V. H. xiv. 16.) They enjoyed the hereditary digf* nity of torch-bearer at the Eleusinian mysteries, and claimed descent from Triptolemus. (Xen. HelL vi. 3. § 6.)

1. hipponicus L, the first of the family on re­cord, is mentioned by Plutarch (Sol. 15, comp. Pol. Praec. 13) as one of the three to whom Solon, shortly before the introduction of his <reicra'%0eia, B. c. 594, imparted his intention of diminishing the amount of debt while he abstained from inter­ference with landed property. Of this information they are said to have made a fraudulent use, and to have enriched themselves by the purchase of large estates with borrowed money. Bb'ckh thinks, however (Publ. Econ. of Athens, b. iv. ch. 3), that this story against Hipponicus may have originated in the envy of his countrymen.

2. callias I., son of Phaenippus and probably nephew of the above, is mentioned by Herodotus (vi. 121) as a strong opponent of Peisistratus, and as the only man in Athens who ventured to buy the tyrant's property on each occasion of his expul­sion. On the same authority, if indeed the chapter be not an interpolation (vi. 122; see Larcher, ad loc.], we learn,that he spent,much money in keep­ing horses, was a conqueror at the Olympic and Pythian games, at the former in b. c. 564 (SchoL ad Aristoph. Av. 283), and gave large dowries to his daughters, allowing them—a good and wise departure from the usual practice—to marry any of the Athenians they pleased.

3. hipponicus II., surnamed Ammon, son of Callias L, is said to have increased his wealth con­siderably by the treasures of a Persian general, which had been entrusted to Diomnestus, a man of Eretria, on the first invasion of that place by the Persians. The invading army being all de­stroyed Diomnestus kept the money; but his heirs., on the second Persian invasion, transmitted it to Hipponicus at Athens, and with him it ultimately remained, as all the captive Eretrians (comp. He­rod, vi. 118) were sent to Asia. This story is-given by Athenaeus (xii. pp. 536, f., 537, a.) on the authority of Heracleides of Pontus; but it is open to much suspicion from its inconsistency with the account of Herodotus, who mentions only one invasion of Eretria, and that a successful one b. c. 490. (Herod, vi. 99—101.) Possibly the anec­dote, like that of Callias \aicKOTr\ovros below, was. one of the modes in which the gossips of Athens accounted for the large fortune of the family.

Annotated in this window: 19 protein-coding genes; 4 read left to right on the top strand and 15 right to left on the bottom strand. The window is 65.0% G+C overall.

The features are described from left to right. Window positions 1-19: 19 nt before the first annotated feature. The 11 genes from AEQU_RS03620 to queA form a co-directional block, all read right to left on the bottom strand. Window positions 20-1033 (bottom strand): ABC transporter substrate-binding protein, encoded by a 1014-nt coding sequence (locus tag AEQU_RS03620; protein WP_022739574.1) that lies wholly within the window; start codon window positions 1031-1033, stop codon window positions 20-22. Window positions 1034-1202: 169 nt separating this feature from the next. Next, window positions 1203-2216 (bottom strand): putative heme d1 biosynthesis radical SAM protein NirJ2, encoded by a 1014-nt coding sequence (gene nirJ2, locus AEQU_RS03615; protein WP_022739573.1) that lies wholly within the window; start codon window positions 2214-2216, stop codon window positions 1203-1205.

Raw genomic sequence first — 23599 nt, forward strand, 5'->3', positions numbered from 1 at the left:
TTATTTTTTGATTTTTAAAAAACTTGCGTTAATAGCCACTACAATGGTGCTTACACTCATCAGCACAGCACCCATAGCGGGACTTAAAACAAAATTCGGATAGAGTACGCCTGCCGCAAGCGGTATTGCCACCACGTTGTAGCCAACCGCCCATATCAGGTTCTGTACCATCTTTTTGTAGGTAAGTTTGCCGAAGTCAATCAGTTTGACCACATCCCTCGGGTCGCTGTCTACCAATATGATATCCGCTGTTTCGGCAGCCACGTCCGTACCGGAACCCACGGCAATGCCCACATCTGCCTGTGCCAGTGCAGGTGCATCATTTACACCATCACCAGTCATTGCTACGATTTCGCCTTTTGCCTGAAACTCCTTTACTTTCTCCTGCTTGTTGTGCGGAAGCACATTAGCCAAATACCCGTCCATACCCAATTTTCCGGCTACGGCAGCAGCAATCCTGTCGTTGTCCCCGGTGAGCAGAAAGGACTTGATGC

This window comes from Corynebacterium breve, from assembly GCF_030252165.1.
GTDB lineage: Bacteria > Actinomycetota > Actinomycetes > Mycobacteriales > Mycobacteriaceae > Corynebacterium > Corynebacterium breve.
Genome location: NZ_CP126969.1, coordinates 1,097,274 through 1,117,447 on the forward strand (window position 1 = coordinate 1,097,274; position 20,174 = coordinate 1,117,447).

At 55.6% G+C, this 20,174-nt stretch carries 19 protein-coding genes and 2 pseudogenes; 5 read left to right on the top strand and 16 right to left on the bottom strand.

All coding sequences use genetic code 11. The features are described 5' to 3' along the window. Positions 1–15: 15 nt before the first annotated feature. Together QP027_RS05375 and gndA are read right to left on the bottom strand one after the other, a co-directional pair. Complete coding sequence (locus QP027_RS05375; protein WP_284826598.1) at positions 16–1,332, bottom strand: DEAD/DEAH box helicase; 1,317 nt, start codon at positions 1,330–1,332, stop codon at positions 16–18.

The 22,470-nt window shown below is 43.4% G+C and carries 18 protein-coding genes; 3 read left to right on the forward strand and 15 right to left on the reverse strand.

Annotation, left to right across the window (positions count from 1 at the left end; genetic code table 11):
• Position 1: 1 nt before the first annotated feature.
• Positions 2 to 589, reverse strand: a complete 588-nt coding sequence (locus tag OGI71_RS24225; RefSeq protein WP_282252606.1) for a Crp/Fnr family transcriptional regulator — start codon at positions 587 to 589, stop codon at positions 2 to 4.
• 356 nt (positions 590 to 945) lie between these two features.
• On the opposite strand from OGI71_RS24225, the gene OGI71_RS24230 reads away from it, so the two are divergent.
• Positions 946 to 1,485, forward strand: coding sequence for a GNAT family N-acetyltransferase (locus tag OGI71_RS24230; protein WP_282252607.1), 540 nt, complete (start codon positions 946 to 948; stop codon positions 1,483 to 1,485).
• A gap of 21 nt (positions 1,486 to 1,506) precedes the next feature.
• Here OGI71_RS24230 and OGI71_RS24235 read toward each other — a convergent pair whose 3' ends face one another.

4. callias II.," son of No. 3, was present in his priestly dress at the battle of Marathon; and the story runs that, on the rout of the enemy, a Persian, claiming his protection, pointed out to him a treasure buried in a pit, and that he slew the man and appropriated the money. Hence the surname Aa/c/c^TrAoyros (Plut. Aristeid. 5 ; Schol. ad Aristoph. Nub. 65; Hesych. and Suid. s. v. \a.KK6ir\ovTos), which, however, we may perhaps rather regard as having itself suggested the tale, and as having been originally, like fia.6vir\ovTos9 expressive of the extent of the family's wealth. (Bb'ckh, Publ. Econ. of Athens, b. iv. ch. 3.) His enemies certainly were sufficiently malignant, if not powerful; for Plutarch (Aristeid. 25), on the authority of Aeschines the Socratic, speaks of a capital prosecution instituted against him on ex­tremely weak grounds. Aristeides, who was his. cousin, was a witness on the trial, which must therefore have taken place before b. c. 468, the